Vintage Mac at home and in the office

When your vintage Mac hobby has taken over your home, what do you do? Bring it into your place of work, too!

That’s what I did earlier this week, when I set up a G4 iMac with OS9.2.2 installed on my office desk.

iMac G4 in my office

So, my productivity’s going to go down the toilet, right? Probably. The fact is, I’ve been so busy with work (I’m currently involved in five businesses…) and family (two young kids at home, a wife who works nights twice a week, an autistic brother I take to jiu jitsu classes) that I simply wasn’t getting any time to lock myself in my den, fire up my G4 PowerMac MDD and do some vintage Apple computing. Bringing a spare vintage Mac to work made sense as, being my own boss, I can quite easily find a spare half hour in the day to make new disk images for the Internet Archive, say, or write an entry for the site. So far, so good; I’ve made a bunch of great items for the archive, launched a Patreon, and written a few site updates! And, I gotta tell ya, it’s real nice to have an iMac G4 on the desk. It’s a decade and a half old computer, but there’s been nothing that looks like it since, so it still looks amazing and really daring. It runs OS9 like an absolute *beast*, too.

The home setup, though, is even better.

Vintage Mac setup at home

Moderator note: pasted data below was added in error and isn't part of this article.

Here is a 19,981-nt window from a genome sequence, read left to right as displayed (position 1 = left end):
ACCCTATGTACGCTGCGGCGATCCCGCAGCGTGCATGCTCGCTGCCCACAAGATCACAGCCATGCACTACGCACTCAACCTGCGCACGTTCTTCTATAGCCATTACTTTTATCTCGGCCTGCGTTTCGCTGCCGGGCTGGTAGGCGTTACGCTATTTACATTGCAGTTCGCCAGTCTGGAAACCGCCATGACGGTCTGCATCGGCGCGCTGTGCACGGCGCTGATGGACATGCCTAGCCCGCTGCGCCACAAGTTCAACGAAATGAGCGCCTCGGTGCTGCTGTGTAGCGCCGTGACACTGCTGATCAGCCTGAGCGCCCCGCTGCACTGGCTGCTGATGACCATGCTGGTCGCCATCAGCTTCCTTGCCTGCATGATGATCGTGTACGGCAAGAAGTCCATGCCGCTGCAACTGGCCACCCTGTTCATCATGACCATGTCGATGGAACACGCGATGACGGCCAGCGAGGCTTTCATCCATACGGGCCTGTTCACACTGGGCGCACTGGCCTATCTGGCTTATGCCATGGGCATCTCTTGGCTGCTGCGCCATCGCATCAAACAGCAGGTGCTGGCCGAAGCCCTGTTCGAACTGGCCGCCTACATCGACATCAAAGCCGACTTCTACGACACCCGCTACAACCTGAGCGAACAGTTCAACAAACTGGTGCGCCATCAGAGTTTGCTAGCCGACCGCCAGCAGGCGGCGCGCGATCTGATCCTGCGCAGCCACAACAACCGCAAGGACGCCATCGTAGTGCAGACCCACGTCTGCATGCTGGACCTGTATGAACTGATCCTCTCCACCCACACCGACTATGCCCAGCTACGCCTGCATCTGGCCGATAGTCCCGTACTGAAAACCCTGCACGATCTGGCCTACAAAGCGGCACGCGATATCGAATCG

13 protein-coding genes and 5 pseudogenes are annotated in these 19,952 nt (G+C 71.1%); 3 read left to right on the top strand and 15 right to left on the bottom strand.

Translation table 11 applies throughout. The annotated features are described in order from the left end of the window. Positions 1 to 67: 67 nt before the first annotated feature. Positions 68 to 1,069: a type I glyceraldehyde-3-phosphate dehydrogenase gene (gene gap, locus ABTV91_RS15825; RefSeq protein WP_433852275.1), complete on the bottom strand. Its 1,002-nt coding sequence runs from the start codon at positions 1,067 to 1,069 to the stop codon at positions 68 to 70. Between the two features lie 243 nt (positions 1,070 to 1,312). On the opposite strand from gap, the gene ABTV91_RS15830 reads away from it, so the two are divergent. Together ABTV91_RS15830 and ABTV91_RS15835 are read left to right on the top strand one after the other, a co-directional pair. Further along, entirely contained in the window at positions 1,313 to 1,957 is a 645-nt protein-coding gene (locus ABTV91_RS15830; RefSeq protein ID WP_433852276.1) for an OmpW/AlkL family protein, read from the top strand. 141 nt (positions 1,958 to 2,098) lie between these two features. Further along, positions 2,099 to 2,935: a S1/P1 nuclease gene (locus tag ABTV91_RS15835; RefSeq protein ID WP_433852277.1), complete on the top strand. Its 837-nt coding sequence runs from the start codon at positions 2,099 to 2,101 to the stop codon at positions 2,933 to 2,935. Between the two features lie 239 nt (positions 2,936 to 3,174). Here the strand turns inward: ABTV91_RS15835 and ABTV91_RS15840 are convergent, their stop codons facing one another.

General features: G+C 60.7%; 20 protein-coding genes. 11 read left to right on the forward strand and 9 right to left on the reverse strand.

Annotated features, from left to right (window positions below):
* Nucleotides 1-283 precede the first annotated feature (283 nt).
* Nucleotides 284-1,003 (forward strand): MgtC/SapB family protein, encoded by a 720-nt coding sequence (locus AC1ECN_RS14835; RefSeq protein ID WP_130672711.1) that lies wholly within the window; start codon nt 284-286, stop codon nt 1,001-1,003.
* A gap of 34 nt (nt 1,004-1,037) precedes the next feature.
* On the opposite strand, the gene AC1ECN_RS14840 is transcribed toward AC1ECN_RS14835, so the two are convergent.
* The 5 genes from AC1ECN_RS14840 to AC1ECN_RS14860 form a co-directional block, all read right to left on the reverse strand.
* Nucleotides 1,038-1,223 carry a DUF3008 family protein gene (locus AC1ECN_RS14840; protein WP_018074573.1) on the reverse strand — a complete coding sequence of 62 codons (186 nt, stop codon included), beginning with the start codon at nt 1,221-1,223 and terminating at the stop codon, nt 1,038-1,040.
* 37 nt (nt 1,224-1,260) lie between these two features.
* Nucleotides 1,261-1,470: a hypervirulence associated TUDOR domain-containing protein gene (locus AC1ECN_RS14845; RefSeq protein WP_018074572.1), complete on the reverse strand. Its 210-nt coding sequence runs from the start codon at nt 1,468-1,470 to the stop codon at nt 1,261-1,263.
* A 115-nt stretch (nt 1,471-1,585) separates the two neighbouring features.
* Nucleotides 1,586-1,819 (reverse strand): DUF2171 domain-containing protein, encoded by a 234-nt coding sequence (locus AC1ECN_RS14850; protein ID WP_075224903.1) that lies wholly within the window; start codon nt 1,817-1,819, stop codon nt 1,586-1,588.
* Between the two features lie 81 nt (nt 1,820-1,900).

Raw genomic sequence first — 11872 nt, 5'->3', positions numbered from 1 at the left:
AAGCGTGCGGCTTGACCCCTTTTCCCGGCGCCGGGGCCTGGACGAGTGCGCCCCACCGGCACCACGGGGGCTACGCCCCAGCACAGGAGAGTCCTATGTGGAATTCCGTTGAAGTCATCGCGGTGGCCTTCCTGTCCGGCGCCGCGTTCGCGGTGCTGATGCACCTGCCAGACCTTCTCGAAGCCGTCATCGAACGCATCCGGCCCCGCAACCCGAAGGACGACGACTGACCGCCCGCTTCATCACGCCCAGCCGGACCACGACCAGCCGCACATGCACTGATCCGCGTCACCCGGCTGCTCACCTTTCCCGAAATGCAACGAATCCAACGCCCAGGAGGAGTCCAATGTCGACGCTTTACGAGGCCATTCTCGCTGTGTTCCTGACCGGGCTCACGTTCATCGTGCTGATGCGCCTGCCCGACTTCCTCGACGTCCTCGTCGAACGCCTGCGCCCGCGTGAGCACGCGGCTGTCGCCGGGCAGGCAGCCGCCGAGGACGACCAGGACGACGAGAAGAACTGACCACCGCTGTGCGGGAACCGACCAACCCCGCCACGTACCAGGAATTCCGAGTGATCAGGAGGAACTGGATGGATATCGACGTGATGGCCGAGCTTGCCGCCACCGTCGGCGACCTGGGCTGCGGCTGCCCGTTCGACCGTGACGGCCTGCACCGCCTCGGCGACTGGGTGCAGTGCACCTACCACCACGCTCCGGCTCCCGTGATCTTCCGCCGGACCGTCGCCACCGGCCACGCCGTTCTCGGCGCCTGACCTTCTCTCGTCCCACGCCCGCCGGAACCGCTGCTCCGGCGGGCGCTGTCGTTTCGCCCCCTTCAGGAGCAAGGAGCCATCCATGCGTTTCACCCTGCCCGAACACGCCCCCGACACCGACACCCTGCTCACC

My main “production” machine is the G4 PowerMac MDD. it’s a single-CPU 1.25Ghz model, and I’ve maxed the RAM out, installed a high-end 128MB video card, installed two 128GB SSDs driven by a SATA PCI card, replaced all the case and PSU fans with silent ones to reduce the “wind tunnel” effect (the original fans are deafening!), and wired in LED strips internally so light glows out of the front speaker port, in which I’ve removed the speaker and placed an extra fan. It’s a monster of a computer, and with the high processor speed and the solid state hard drives is completely insane for running OS9 on; it goes faster and is more responsive than Apple’s engineers could ever have hoped for.

The other machine in shot is a LCIII+, a lowly consumer model from the early 90s when Apple had a dizzying array of slightly different machines in their very confusing line-up. But the LC is a peach of a machine, one of the good Macs that Apple made back in the Bad Old Days. It runs OS7.6.1, which is a delightful operating system, and I use it as a bridge machine; stuff that’s too old to work with in OS9 I place on this machine, do I what I need to do with it, then transfer it back to the G4 via Zip disk.

I’ve got many other old Macs out of shot and not currently in use, and I’m in the process of sprucing a bunch up and selling on. I do have half a dozen PowerMac 9600 towers gathering dust, I don’t really want to sell those ones as they’re great machines, but I haven’t booted any of them for at least six months, so maybe it’s time? Or maybe I should dig one out and fit my Windows compatibility card in it and install Windows 98 on it? It’d make for an interesting article, for sure!

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